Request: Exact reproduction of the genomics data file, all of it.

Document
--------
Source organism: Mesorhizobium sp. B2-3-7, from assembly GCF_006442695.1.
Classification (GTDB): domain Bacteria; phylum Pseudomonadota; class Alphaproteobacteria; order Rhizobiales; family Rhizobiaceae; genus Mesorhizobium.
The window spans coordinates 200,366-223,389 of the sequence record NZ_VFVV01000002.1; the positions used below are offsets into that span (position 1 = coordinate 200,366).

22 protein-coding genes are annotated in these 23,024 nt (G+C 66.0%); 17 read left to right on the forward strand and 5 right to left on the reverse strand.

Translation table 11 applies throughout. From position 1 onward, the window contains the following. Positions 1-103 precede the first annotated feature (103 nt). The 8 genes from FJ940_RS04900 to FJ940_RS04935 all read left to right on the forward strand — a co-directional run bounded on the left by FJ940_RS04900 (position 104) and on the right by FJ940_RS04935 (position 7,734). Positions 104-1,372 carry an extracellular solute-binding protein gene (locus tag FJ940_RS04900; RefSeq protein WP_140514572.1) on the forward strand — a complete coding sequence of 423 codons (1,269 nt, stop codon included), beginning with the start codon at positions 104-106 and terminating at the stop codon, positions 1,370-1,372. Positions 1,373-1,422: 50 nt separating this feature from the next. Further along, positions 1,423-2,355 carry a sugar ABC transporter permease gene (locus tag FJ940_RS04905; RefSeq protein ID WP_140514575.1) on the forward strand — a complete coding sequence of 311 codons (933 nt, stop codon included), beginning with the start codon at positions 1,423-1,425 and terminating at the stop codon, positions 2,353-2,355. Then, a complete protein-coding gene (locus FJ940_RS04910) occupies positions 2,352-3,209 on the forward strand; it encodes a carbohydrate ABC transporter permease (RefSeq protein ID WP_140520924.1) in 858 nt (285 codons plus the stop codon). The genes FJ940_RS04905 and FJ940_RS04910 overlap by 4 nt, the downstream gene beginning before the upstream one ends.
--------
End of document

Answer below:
Source organism: Mesorhizobium sp. B2-3-7, from assembly GCF_006442695.1.
Classification (GTDB): domain Bacteria; phylum Pseudomonadota; class Alphaproteobacteria; order Rhizobiales; family Rhizobiaceae; genus Mesorhizobium.
The window spans coordinates 200,366-223,389 of the sequence record NZ_VFVV01000002.1; the positions used below are offsets into that span (position 1 = coordinate 200,366).

22 protein-coding genes are annotated in these 23,024 nt (G+C 66.0%); 17 read left to right on the forward strand and 5 right to left on the reverse strand.

Translation table 11 applies throughout. From position 1 onward, the window contains the following. Positions 1-103 precede the first annotated feature (103 nt). The 8 genes from FJ940_RS04900 to FJ940_RS04935 all read left to right on the forward strand — a co-directional run bounded on the left by FJ940_RS04900 (position 104) and on the right by FJ940_RS04935 (position 7,734). Positions 104-1,372 carry an extracellular solute-binding protein gene (locus tag FJ940_RS04900; RefSeq protein WP_140514572.1) on the forward strand — a complete coding sequence of 423 codons (1,269 nt, stop codon included), beginning with the start codon at positions 104-106 and terminating at the stop codon, positions 1,370-1,372. Positions 1,373-1,422: 50 nt separating this feature from the next. Further along, positions 1,423-2,355 carry a sugar ABC transporter permease gene (locus tag FJ940_RS04905; RefSeq protein ID WP_140514575.1) on the forward strand — a complete coding sequence of 311 codons (933 nt, stop codon included), beginning with the start codon at positions 1,423-1,425 and terminating at the stop codon, positions 2,353-2,355. Then, a complete protein-coding gene (locus FJ940_RS04910) occupies positions 2,352-3,209 on the forward strand; it encodes a carbohydrate ABC transporter permease (RefSeq protein ID WP_140520924.1) in 858 nt (285 codons plus the stop codon). The genes FJ940_RS04905 and FJ940_RS04910 overlap by 4 nt, the downstream gene beginning before the upstream one ends.